As you navigate this crazy film business, know that your screenwriting journey is a long marathon to any type of success and forging a career usually doesn’t happen overnight. If you are in this for the long haul, it will require tremendous patience and endless tenacity. You’ll have to learn how to deal with rejection, criticism, and failures along the way to your successes. Even becoming a better writer does not happen overnight and requires you to continually write, learn and create projects that will ultimately not sell. Your journey as a screenwriter will be a series of failures and mistakes, triumphs and successes, and when added up will hopefully lead to a career as a working screenwriter in Hollywood. The process will be long and difficult, but if you have patience and respect for your craft and the challenges ahead, you can focus on your love for the craft and your projects and not the urgency of success.

Scriptcat out!

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“Never confuse a single defeat with a final defeat.“—F. Scott Fitzgerald

Like everyone else, you want to learn the way to win, but never to accept the way to lose – to accept defeat. To learn to die is to be liberated from it. So when tomorrow comes you must free your ambitious mind and learn the art of dying!”—Bruce Lee

“Deliberate practice, by its nature, must be hard. When you want to get good at something, how you spend your time practicing is far more important than the amount of time you spend. Regular practice simply isn’t enough. To improve, we must watch ourselves fail, and learn from our mistakes.”—Florida State University’s Anders Ericsson

“Ultimately, we all have to decide for ourselves what constitutes failure. But the world is quite eager to give you a set of criteria if you let it. [F]ailure means a stripping away of the inessential. I stopped pretending to myself to be anything other than what I was, and began to direct all my energy into finishing the only work that mattered to me. Had I really succeeded at anything else, I might never have found the determination to succeed in the one arena where I believe I truly belonged. [R]ock bottom became the solid foundation on which I built my life.” ~ J.K. Rowling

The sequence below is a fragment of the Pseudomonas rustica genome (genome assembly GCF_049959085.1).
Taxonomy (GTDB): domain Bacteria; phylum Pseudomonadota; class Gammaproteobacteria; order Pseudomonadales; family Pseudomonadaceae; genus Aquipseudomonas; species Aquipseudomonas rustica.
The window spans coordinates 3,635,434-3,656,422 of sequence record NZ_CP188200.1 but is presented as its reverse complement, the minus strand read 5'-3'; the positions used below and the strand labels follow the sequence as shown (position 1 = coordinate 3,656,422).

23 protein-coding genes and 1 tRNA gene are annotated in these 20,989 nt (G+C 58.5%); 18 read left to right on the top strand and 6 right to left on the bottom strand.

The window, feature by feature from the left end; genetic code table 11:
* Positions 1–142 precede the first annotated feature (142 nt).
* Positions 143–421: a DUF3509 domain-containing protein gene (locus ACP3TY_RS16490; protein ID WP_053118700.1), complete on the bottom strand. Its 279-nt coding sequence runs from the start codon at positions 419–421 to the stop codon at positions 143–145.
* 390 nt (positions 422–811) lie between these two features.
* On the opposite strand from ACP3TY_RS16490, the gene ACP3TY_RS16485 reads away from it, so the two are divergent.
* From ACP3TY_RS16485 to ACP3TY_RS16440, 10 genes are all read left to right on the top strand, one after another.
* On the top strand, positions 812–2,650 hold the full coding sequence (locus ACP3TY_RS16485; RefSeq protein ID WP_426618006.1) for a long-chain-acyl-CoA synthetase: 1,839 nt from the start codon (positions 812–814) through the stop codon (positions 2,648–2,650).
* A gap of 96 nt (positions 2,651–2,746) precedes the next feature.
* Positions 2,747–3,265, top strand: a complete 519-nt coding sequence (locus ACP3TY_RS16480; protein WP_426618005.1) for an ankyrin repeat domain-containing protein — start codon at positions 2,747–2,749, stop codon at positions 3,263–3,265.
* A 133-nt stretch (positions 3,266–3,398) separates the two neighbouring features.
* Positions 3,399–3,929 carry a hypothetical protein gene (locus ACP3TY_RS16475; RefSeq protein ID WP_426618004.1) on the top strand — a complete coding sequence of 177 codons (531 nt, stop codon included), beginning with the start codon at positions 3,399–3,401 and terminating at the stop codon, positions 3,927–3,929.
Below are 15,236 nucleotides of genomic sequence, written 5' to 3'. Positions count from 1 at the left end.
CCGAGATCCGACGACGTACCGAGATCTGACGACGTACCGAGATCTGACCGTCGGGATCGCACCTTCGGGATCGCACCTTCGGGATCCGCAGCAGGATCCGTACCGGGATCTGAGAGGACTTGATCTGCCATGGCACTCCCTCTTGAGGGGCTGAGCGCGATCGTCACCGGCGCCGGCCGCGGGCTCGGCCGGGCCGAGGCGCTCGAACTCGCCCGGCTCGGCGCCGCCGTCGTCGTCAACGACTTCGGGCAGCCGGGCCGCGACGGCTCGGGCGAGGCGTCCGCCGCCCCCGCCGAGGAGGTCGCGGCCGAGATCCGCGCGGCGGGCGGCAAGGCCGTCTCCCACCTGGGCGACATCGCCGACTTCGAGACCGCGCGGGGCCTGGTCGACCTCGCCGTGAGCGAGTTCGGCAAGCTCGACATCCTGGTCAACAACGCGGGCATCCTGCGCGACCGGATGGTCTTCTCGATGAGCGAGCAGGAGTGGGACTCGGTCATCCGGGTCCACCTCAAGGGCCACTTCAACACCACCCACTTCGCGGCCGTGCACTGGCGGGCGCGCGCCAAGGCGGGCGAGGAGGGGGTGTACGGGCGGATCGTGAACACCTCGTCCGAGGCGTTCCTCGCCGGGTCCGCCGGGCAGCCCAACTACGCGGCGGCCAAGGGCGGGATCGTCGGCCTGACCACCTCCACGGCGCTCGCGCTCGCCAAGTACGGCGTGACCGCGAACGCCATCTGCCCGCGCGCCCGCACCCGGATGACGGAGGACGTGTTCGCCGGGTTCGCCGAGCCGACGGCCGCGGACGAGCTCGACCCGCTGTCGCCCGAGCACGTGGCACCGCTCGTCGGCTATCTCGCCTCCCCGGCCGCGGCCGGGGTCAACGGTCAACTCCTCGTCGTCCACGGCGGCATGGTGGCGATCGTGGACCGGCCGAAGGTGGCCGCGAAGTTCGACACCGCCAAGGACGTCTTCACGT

“You have to be very productive in order to become excellent.  You have to go through a poor period and a mediocre period, and then you move into your excellent period.  It may be very well be that some of you have done quite a bit of writing already. You maybe ready to move into your good period and your excellent period.  But you shouldn’t be surprised if it becomes a very long process.”—Ray Bradbury

“… The professional conducts his business in the real world.  Adversity, injustice, bad hops and rotten calls, even good breaks and lucky bounces all comprise the ground over which the campaign must be waged.  The field is level, the professional understands, only in heaven.” —Steven Pressfield, “The War of Art”

“…That’s why an artist must be a warrior and, like all warriors, artists over time acquire modesty and humility.  They may, some of them, conduct themselves flamboyantly in public.  But alone with the work they are chase and humble.  They know they are not the source of the creations they being into being.  They only facilitate.  They carry.  They are the willing and skilled instruments of the gods and goddesses they serve.“—Steven Pressfield, “The War of Art”

If you’re worried about failing, you ought to get into a different business, because statistics will tell you that sixty or seventy percent of the time you’re going to fail.  By fail I mean that the movie won’t make money.  Just do the best you can every time.  And if you’re going to stay in the movies, and you like movies—and I love them—you’d better love them a lot, because it’s going to take all of your time.  If you want to be in the movies, it’s going to break your heart.“—Richard Brooks, director of Blackboard Jungle, Sweet Bird of Youth, In Cold Blood, Looking for Mr. Goodbar